Thursday, 25 August 2011

Are salespeople the slaves of defunct economists ? Fight of the century Hayek versus Keynes

2012 October Related links
Britain Needs more Venture Capitalism Allister Haeath City A.M.
Master of Money BBC  Stephanie Flanders Economics Editor

“The ideas of economists and political philosophers, both when they are right and when they are wrong, are more powerful than is commonly understood.

 Indeed the world is ruled by little else.

Practical men, who believe themselves to be quite exempt from any intellectual influence, are usually the slaves of some defunct economist.”John Maynard Keynes

I guess “practical men and women” like we professional salespeople should take note!

When I was struggling in my studies in economics in my twenties, there were not the fun ways to learn as of today.

“Fight of the Century" is the new economics hip-hop music video by John Papola and Russ Roberts and is well worth watching and listening to.

It’s both educational and entertaining if you like me need a refresher in economics. Round Two Hayek versus Keynes has had over a million views on you tube.

It's sequel is  “Fear the boom and bust rap!” Over 2 ½ million views on you tube

 Economic theories and models seemed to me all those years ago to depend on rather unrealistic, unverifiable, or very simplified assumptions, quite often because these assumptions helped with the proofs of  their desired conclusions or so it appeared when studying and to be honest struggling with the subject years ago.

Such assumptions included

  • perfect information,
  • profit maximisation
  • and rational choices.

For those of us who work in Sales these are pretty significant assumptions which we see contradicted by the real world daily in the markets we work in.

Nonetheless John Maynard Keynes and Friedrich August von Hayek - the prominent economists of the Great Depression of the last century who had sharply contrasting views are back in the news.

The arguments they had in the 1930s have been revived in the turmoil of our latest global financial crisis.

BBC Radio 4  recently aired a debate from the London School of Economics where Hayek at one time taught. In 1974 Hayek won the Nobel Prize for Economics for his pioneering work in the theory of money and economic fluctuations.
The iplayer link is

The debate was presented by eminent economists of our era - Lord Skidelsky ( Warwick University) and Professor George Selgin ( University of Georgia)
Friedrich Hayek did not believe it was possible to spend your way out of an economic crash .

Hayeck’s theory does not deny that one should maintain spending when boom turns to bust. But it goes further.

“The economy is like a drunk throwing up the morning after the night before ”
As Prof George Selgin University of Georgia quoted in the recent debate from the LSE broadcast on Radio 4.

Other Hayek quotes include
“To act on the belief that we possess the knowledge and the power which enable us to shape the processes of society entirely to our liking, knowledge which in fact we do not possess, is likely to make us do much harm.”
"We shall not grow wiser before we learn that much that we have done was very foolish”
Countering Hayek, JM Keynes said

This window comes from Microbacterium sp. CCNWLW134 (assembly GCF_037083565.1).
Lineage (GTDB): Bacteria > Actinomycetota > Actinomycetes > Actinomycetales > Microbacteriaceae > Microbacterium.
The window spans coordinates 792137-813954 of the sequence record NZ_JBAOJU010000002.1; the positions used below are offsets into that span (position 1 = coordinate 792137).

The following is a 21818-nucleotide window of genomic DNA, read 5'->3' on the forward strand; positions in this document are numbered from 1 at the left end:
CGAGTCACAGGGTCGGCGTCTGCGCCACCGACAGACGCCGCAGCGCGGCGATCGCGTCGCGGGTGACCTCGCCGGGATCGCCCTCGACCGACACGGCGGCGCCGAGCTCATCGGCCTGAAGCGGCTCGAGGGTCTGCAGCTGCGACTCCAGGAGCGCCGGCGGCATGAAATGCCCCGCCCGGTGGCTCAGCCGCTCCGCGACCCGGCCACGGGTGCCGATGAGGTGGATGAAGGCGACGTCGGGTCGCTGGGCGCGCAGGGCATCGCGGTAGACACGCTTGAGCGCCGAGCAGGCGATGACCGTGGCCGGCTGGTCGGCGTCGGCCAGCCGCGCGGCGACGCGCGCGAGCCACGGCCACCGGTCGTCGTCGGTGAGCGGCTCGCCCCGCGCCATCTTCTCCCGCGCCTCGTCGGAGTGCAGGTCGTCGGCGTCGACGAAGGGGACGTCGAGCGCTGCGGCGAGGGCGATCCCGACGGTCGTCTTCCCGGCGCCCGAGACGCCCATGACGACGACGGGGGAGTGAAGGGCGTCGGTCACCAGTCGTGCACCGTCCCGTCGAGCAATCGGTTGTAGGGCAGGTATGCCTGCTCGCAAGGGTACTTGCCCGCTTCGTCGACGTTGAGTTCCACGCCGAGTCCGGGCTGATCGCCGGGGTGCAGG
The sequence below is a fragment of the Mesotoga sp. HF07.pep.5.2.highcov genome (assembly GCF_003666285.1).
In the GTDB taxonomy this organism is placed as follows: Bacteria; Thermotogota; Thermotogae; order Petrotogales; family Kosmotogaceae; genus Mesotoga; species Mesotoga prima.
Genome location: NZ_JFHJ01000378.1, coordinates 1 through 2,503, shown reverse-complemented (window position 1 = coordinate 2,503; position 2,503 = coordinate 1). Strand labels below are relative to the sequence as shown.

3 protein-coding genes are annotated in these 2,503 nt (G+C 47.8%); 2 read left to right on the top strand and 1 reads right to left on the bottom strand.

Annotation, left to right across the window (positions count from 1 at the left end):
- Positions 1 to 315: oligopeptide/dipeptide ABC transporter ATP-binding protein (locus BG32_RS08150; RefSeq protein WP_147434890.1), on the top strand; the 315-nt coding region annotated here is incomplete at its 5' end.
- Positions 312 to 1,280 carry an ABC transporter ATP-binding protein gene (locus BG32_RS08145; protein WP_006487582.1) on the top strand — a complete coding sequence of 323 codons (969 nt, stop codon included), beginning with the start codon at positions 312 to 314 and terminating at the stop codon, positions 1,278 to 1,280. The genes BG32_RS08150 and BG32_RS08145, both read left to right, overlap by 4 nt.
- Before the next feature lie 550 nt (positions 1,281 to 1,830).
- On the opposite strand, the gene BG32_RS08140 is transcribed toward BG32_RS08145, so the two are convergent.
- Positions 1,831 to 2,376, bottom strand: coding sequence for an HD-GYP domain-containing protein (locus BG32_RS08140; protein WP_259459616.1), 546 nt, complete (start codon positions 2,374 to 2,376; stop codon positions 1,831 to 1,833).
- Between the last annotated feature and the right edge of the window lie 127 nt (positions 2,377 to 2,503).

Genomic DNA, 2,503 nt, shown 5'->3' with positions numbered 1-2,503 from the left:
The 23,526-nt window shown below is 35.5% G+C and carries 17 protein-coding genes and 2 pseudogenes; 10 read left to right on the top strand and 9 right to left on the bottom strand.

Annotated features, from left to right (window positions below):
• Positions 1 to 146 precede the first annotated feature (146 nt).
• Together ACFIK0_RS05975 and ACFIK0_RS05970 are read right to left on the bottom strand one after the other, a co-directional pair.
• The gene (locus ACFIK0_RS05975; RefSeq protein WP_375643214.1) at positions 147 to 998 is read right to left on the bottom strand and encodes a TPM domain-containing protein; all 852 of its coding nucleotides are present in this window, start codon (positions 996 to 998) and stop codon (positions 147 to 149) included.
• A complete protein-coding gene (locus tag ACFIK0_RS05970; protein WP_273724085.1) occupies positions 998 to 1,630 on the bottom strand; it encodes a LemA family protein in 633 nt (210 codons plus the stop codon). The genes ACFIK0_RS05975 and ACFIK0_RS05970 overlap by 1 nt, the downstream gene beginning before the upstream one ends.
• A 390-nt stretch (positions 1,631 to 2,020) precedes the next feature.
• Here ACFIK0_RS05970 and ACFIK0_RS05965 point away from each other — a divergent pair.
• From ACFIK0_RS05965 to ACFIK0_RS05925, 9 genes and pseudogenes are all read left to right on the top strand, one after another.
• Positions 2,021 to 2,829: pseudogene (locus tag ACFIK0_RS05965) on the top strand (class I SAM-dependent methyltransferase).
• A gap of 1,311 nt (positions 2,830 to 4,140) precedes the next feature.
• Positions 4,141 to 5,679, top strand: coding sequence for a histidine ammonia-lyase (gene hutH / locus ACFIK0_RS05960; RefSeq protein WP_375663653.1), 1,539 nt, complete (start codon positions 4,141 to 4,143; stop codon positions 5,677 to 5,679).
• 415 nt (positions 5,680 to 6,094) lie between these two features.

“You can't cut your way out of a slump; you have to grow your way out. ” quoted by Lord Skidelsky University of Warwick

Keynes was scathing in his comments on Hayek's book, “Prices and Production”, which he called "one of the most frightful muddles I have ever read".
"….It is an extraordinary example of how, starting with a mistake, a remorseless logician can end in Bedlam."

In 1944, Keynes led the British delegation to the Bretton Woods conference in the United States. At the conference he played a significant role in the planning of the World Bank and the International Monetary Fund ( IMF).

A 2002 International Monetary Fund study looked at “consensus forecasts” (the forecasts of large groups of economists) that were made in advance of 60 different national recessions in the ’90s: in 97% of the cases the economists did not predict the contraction a year in advance. On those rare occasions when economists did successfully predict recessions, they significantly underestimated their severity.

Source : " How Accurate Are Private Sector Forecasts? Cross-Country Evidence from Consensus Forecasts of Output Growth", by Prakash Loungani, International Monetary Fund (IMF), December 2002

Well prediction of recession is a very hard business clearly. As professional salespeople our challenge is to sell on behalf of our businesses through the recessions and out to the other side.

Whether you are a Keynesian or Hayekian, as “ practical folk of the Profession of Selling” we need to avoid being slaves of any defunct economist.

But the question is - which one?!


I had a very nice email from Professor Selgin with some suggestions for further reading which I would like to share - both articles are interesting and stretching but worth the struggle in reading..

Dear Mr. Alford,

Thank you for your kind remarks regarding the Radio 4 debate.

.......Concerning the questions you ask, I’m afraid that I personally am unfamiliar with attempts to connect Hayekian economics to sales and marketing.

However I did find the two sources linked below, one by economists I know, the other a recent dissertation, exploring possible connections, I hope they may be of interest.......

George Selgin

Other links worth following

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